By Barb Arland-Fye
DAVENPORT — Eighth-graders from St. Joseph Catholic School in DeWitt were amazed to see so many priests, deacons, two bishops and an abbot enter the sanctuary of Sacred Heart Cathedral for the Chrism Mass.
Bishop Martin Amos presided at the Mass, held March 22, and concelebrated by Abbot Marcel Rooney, OSB; Bishop William Franklin, bishop emeritus; and the deans, consultors, chancellor, judicial vicar and priests of the Davenport Diocese.
“We thought it was cool to see the priests here altogether at one time,” eighth-graders and confirmation candidates Emily Burke and Stephanie Schrader said following the Mass.
St. Joseph Principal Chris Meyer said it’s become a school tradition to bring eighth-graders to the annual Chrism Mass. In just a month, they’ll be confirmed with the Sacred Chrism, one of three oils Bishop Amos blesses and consecrates during the Chrism Mass.
These oils will be used across the Diocese of Davenport in the coming year: the Oil of the Sick for the healing of body, soul and spirit; the Oil of the Catechumens to give wisdom and strength to those preparing for baptism; and the Sacred Chrism which is used in the sacraments of initiation, for the ordination of priests and bishops, and the dedication of churches and altars.
St. Joseph eighth-grader Grant Henning said it was cool to see the Chrism Oil that he and other eighth-graders would be anointed with during their April 28 confirmation. He also thought it was cool to see his parish’s pastor, Father Paul Connolly, among the priests gathered to renew their promises of commitment to priestly service. The students weren’t alone in their appreciation for the Chrism Mass.
“What a great experience to see all of the parishes’ priests!” said Keith Porter, a member of Ss. Mary & Mathias Parish in Muscatine. “I was honored to have been asked to be a lector” at the Mass, he added.
“It’s an inclusive celebration of the diocese,” said Father Robert Lathrop, pastor of Church of All Saints Parish in Keokuk. He complimented the new Diocesan Ensemble, which “added another new dimension” to the celebration.
“One of the greatest things is the sense of community,” observed Deacon Bob McCoy. “We all come together and worship the same Lord.”
Bishop Amos referred to that sense of community in his homily during the Chrism Mass. “We are able to gather as a diocesan church — laity, religious, deacons and priests,” he said. “It is a time to spend with the priests of our diocese during our convocation, and lead them tonight in the renewal of their promises.”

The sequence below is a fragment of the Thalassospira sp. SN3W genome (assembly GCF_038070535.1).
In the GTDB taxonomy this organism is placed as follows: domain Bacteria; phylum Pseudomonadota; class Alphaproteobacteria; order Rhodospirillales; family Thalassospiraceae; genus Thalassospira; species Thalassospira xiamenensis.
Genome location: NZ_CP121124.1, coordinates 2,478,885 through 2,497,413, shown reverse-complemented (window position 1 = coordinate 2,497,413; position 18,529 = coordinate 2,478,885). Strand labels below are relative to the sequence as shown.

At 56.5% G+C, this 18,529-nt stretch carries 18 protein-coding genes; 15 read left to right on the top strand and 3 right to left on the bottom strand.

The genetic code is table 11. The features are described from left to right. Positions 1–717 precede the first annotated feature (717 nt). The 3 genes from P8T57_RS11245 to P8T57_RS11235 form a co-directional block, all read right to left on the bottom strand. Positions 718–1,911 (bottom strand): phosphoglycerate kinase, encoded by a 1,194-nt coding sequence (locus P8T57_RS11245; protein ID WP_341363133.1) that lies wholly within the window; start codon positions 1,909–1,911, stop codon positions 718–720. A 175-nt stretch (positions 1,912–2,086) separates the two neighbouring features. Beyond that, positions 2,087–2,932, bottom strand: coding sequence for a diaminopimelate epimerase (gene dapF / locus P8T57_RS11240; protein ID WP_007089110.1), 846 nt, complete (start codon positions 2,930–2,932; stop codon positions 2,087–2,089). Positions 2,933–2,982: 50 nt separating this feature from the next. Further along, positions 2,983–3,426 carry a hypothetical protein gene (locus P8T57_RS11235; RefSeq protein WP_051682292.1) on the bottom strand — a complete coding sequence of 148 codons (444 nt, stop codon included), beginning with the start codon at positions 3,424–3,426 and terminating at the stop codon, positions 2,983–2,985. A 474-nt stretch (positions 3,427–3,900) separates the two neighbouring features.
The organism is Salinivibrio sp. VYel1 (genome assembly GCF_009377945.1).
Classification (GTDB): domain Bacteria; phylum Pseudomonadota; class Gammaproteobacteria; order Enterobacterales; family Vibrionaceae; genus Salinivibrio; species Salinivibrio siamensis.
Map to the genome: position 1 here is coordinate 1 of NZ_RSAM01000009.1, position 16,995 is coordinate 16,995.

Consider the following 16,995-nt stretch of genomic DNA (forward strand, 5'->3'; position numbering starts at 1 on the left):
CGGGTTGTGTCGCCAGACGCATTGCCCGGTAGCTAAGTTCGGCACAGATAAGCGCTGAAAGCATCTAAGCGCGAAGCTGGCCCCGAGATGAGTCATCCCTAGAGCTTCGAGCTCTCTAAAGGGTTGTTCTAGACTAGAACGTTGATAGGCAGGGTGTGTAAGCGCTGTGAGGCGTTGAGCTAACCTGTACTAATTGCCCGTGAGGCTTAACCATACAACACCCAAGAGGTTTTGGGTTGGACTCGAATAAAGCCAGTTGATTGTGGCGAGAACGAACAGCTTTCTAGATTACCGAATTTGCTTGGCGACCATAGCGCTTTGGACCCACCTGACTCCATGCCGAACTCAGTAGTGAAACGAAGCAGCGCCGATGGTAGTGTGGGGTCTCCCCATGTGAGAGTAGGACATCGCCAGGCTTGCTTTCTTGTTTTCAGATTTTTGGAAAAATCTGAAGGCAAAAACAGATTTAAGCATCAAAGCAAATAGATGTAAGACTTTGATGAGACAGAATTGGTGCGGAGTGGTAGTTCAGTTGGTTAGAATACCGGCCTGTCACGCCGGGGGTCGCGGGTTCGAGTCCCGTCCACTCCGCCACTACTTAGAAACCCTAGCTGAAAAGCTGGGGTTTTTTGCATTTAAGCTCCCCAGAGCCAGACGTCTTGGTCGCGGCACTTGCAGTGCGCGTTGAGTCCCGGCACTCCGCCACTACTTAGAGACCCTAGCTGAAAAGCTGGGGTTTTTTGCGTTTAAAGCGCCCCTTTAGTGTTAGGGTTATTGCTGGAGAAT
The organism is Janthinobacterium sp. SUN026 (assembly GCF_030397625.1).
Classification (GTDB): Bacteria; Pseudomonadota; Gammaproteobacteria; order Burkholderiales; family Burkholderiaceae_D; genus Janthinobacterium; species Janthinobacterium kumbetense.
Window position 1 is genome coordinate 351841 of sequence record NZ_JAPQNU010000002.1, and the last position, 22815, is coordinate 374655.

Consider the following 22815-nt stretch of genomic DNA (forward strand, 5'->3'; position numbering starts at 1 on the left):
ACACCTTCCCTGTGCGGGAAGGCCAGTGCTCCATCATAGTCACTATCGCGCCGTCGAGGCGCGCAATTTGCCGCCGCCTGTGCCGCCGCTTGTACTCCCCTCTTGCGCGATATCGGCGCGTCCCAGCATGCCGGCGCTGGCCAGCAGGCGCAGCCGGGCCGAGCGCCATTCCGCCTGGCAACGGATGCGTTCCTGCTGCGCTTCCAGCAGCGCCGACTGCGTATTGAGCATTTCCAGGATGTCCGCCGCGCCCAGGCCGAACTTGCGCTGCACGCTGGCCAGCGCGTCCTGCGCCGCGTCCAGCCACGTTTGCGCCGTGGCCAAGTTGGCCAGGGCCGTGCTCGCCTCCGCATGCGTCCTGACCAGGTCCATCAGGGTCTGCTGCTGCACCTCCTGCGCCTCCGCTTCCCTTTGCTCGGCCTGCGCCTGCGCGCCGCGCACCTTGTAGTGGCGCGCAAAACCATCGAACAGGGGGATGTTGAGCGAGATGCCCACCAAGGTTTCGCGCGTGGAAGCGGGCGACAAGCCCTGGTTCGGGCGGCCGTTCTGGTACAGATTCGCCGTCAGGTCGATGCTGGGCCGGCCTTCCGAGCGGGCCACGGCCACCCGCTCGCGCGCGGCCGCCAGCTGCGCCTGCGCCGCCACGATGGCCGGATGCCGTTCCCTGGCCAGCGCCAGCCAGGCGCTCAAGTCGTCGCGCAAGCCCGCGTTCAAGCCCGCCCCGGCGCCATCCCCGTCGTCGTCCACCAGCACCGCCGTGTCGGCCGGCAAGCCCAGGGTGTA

With the blessing of the oils, “we remember those who will be ministered to with these oils: the sick and the dying; those being baptized and confirmed; the priests we will ordain. All these are here with us now, in the mysterious communion of saints that we share in. We hold them in our prayers and in our hearts as we bless and consecrate these oils.”
He reminded the congregation, gathered from throughout the diocese, that “as we celebrate this Chrism Mass, we remember: through the ministry of the bishop, whom the rite calls the high priest of his flock, we are connected to the rest of the church.” The connection “goes across time because of the unbroken chain of apostolic succession back to Jesus, and across space because of the bond of communion that joins us to the Bishop of Rome and the College of Bishops around the world,” Bishop Amos said.
“That connection is given tangible, sacramental shape in these oils, blessed and consecrated here and sent from here to every corner of our diocese. So that when the sick are anointed, when catechumens are exorcised and infants prepared for baptism, when those in the RCIA are confirmed, it is not only the priest who is there, but Christ is also there with you always. And so is the whole church — the body of Christ — that cannot be shackled by time and space. Christ, the faithful witness, promised to abide with us. These oils remind us that Christ’s promise is fulfilled in our hearing.”
Father Paul Appel, pastor of St. James Parish in Washington, appreciated Bishop Amos’ message. “He gave us good points to think about what our priestly ministry means.”
In a poignant moment after Mass, in the church breezeway, Bishop Amos blessed Tim and Sandy Welsh of Lovilia and their 2-year-old granddaughter, Bridget McIntyre. In turn, the bishop asked Bridget if she would like to bless him. The child was bashful, so Sandy Welsh said she would give the bishop a blessing, and she did as she held her granddaughter in her arms.